Thursday, May 23, 2024
Thursday, May 23, 2024

Milwaukee Press Club 'Excellence in Wisconsin Journalism' 2020, 2021, 2022 & 2023 Triple GOLD Award Recipients

HomeBreaking NewsUW President Defends Tuition Hike, Budget Increase During Enrollment Dip

UW President Defends Tuition Hike, Budget Increase During Enrollment Dip

-

Wisconsin’s Assembly Speaker, Robin Vos, this month hinted at withholding some state money from the UW System to push Rothman to rein in DEI efforts on campuses.

University of Wisconsin President Jay Rothman said the “war for talent” is driving his vision for the school, which he says is necessitating both a tuition increase and a request for $200 million more in the next state budget.

Rothman told WisPolitics’ Newsmakers program that Wisconsin must do both in order to compete in that war.

“We’re not graduating enough people in the state right now to fill the jobs that are there,” Rothman said. “That war for talent is in this state. If we are not successful in graduating the number of people that this state needs, the state’s long term economy is going to suffer. Those jobs will leave the state.”

Rothman uses the “war for talent” to justify not only the recently approved tuition increase for students, but his request for an 8% budget increase over the next two years.

“We need more nurses, and engineers, and educators, and data scientists,” Rothman added. “So our budget request, which is 4% on the operating side in each year of the biennium, is really to address those needs. To build the capacity we need to educate students in those high-demand areas, as well as to attract them, get them enrolled, and get them graduated.”

Enrollment is an issue for Rothman and the University of Wisconsin. A Legislative Fiscal Bureau reported that enrollment declined nearly 10% between 2012 and 2021. The same report said four-year campus enrollment is down 5.7%, the lowest since 2000.

Rothman said enrollment is starting to bounce back after COVID, noting that last fall’s freshman class was the largest since 2018, and the new class for the fall of 2023 is even larger.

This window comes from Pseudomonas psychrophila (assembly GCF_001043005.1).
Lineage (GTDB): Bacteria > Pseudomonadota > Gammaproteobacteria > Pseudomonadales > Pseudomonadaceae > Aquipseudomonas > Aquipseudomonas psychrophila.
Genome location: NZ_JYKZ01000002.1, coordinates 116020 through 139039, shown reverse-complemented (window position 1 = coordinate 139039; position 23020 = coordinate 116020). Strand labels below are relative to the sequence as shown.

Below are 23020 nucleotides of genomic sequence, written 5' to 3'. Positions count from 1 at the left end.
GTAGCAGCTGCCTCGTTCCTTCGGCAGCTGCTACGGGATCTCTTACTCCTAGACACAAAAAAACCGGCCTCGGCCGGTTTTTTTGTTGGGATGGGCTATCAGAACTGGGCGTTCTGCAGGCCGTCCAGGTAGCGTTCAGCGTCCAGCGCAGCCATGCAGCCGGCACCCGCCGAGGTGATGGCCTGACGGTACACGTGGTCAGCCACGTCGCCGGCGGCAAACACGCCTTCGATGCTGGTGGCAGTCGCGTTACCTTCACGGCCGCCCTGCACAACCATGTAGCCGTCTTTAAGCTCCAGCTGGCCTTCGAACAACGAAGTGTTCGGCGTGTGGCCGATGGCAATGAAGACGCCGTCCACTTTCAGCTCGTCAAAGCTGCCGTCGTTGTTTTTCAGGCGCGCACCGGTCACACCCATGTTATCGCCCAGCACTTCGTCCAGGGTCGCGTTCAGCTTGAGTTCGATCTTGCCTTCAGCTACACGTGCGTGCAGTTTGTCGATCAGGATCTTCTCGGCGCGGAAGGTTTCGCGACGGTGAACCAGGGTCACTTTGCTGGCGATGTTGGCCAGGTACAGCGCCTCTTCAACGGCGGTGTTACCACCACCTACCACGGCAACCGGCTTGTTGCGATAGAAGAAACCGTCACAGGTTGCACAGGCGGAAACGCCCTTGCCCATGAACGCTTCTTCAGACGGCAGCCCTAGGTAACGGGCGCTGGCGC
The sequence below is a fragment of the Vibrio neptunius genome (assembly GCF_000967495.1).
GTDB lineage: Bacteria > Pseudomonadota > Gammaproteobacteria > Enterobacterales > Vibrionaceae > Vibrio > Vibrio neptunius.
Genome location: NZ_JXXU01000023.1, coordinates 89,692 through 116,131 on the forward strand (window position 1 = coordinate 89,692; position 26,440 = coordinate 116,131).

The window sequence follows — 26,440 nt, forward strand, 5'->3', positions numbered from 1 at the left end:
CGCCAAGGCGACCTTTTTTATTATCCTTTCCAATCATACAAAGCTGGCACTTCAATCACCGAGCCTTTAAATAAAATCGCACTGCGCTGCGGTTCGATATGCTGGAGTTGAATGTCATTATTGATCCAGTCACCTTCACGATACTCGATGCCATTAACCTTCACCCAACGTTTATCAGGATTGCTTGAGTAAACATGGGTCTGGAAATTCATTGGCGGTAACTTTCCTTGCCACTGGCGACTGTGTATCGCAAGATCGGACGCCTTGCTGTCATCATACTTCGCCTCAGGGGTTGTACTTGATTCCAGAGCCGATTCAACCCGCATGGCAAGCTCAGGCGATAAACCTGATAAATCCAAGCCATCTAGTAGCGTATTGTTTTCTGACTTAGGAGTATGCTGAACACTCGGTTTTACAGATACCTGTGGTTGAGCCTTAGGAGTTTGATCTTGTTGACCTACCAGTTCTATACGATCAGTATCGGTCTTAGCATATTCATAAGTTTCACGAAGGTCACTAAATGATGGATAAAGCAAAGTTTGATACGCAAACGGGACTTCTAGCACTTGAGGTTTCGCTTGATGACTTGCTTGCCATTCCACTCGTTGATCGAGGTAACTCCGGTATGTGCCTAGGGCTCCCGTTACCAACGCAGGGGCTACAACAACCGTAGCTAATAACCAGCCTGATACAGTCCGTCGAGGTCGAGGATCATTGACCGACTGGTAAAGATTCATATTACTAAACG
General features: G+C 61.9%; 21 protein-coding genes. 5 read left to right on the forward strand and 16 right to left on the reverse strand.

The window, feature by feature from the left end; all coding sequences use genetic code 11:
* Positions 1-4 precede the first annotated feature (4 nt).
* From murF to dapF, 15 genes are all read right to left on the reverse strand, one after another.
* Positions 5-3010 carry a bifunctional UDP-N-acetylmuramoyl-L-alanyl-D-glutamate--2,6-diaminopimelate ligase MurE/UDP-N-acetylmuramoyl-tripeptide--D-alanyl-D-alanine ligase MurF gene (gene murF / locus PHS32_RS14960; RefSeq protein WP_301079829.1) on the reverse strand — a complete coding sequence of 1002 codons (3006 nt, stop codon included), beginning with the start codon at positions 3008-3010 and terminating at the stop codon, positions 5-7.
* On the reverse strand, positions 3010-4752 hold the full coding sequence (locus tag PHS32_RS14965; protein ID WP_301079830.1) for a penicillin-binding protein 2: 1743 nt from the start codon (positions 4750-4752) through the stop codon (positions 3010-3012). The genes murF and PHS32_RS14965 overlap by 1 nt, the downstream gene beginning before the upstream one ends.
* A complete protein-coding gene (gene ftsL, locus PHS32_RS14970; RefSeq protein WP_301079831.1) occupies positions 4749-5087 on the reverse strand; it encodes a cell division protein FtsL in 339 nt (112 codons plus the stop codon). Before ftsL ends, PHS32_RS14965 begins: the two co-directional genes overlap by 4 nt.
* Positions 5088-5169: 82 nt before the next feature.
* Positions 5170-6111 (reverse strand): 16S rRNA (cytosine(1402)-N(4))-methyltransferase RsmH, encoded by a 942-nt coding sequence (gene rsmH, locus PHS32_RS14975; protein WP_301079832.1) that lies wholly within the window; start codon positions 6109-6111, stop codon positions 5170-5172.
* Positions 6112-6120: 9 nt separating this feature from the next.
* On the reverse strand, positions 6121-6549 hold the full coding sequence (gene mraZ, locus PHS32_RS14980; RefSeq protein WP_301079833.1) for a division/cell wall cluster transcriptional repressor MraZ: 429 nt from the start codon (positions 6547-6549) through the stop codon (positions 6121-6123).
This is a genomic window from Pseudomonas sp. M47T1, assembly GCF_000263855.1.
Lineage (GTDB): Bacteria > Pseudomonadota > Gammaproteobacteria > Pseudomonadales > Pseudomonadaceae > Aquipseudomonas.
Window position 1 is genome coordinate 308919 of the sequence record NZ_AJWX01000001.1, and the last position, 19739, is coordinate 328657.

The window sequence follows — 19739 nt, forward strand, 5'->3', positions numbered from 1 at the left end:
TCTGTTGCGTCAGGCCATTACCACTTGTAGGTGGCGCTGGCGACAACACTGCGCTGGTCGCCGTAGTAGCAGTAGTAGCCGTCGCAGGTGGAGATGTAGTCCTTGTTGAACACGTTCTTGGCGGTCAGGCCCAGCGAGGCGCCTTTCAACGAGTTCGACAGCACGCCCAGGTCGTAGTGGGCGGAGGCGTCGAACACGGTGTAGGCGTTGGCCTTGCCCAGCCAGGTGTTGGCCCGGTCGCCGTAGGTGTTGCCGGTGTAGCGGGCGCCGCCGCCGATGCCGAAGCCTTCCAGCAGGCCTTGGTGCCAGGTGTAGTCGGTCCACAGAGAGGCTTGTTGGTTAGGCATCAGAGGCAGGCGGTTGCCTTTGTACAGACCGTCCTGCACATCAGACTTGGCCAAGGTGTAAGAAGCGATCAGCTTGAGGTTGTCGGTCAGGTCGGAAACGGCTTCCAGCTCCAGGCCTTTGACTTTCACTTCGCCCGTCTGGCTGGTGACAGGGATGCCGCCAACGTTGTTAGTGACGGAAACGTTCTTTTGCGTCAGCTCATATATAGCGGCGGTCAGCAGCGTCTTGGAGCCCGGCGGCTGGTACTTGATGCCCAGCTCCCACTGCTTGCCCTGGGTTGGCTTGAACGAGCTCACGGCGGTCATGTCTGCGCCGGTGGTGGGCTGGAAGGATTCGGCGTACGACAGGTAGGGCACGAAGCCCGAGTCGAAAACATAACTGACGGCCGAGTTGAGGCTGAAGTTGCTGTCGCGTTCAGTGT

But Rothman also came back to his “war for talent” stock answer.

“All of the states around us are having more people go on to some form of higher education. That ought to be very concerning to the state of Wisconsin,” Rothman explained. “If we don’t [reverse that trend] Wisconsin is going to fall behind in the Midwest. But we’re not just competing in the Midwest. We are competing nationally, and we are competing globally.”

Rothman’s focus on the “war for talent” is so encompassing, that it’s his answer to questions about diversity, equity, and including concerns on UW campuses.

“I keep going back. We are in a war for talent,” Rothman again said. “We need to be as inclusive as we possibly can to get our students and prospective students interested in coming on to our campuses, and feeling they are included.”

Wisconsin’s Assembly Speaker, Robin Vos, this month hinted at withholding some state money from the UW System to push Rothman to rein in DEI efforts on campuses.

Vos said he’d rather see the university spend its $13 million DEI budget on in-demand degree programs.

Rothman last week told lawmakers the UW System will no longer require DEI statements as part of the hiring process, which was welcome news to the Republican-controlled legislature.

It remains to be seen, however, just how much of a budget increase (if any) lawmakers will provide to the university system in the new budget.

Ben Yount - The Center Square
The Center Square contributor
spot_img

Latest Articles